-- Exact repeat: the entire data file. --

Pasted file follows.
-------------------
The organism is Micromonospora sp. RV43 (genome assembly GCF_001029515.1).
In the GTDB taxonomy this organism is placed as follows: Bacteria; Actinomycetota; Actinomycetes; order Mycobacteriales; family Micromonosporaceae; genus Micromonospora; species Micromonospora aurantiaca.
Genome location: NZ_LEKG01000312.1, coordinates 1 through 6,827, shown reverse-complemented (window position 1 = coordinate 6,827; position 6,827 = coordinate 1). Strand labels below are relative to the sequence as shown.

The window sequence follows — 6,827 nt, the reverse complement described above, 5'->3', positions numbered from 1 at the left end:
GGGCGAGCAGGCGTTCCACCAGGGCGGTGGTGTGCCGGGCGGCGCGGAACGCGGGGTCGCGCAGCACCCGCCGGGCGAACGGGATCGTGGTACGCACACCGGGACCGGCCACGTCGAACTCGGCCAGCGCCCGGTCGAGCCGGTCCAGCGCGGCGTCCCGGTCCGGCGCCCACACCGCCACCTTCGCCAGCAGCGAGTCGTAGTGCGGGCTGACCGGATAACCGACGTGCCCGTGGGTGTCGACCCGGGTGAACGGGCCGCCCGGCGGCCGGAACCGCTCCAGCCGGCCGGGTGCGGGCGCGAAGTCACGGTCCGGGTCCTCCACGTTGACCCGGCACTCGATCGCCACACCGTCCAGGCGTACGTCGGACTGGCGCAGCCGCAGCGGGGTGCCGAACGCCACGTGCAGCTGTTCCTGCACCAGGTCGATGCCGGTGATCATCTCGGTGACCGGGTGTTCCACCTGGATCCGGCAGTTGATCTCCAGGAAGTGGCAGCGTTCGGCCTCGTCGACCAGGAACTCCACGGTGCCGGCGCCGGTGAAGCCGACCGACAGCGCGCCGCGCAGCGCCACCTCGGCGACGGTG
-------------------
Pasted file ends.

The organism is Micromonospora sp. RV43 (genome assembly GCF_001029515.1).
In the GTDB taxonomy this organism is placed as follows: Bacteria; Actinomycetota; Actinomycetes; order Mycobacteriales; family Micromonosporaceae; genus Micromonospora; species Micromonospora aurantiaca.
Genome location: NZ_LEKG01000312.1, coordinates 1 through 6,827, shown reverse-complemented (window position 1 = coordinate 6,827; position 6,827 = coordinate 1). Strand labels below are relative to the sequence as shown.

The window sequence follows — 6,827 nt, the reverse complement described above, 5'->3', positions numbered from 1 at the left end:
GGGCGAGCAGGCGTTCCACCAGGGCGGTGGTGTGCCGGGCGGCGCGGAACGCGGGGTCGCGCAGCACCCGCCGGGCGAACGGGATCGTGGTACGCACACCGGGACCGGCCACGTCGAACTCGGCCAGCGCCCGGTCGAGCCGGTCCAGCGCGGCGTCCCGGTCCGGCGCCCACACCGCCACCTTCGCCAGCAGCGAGTCGTAGTGCGGGCTGACCGGATAACCGACGTGCCCGTGGGTGTCGACCCGGGTGAACGGGCCGCCCGGCGGCCGGAACCGCTCCAGCCGGCCGGGTGCGGGCGCGAAGTCACGGTCCGGGTCCTCCACGTTGACCCGGCACTCGATCGCCACACCGTCCAGGCGTACGTCGGACTGGCGCAGCCGCAGCGGGGTGCCGAACGCCACGTGCAGCTGTTCCTGCACCAGGTCGATGCCGGTGATCATCTCGGTGACCGGGTGTTCCACCTGGATCCGGCAGTTGATCTCCAGGAAGTGGCAGCGTTCGGCCTCGTCGACCAGGAACTCCACGGTGCCGGCGCCGGTGAAGCCGACCGACAGCGCGCCGCGCAGCGCCACCTCGGCGACGGTG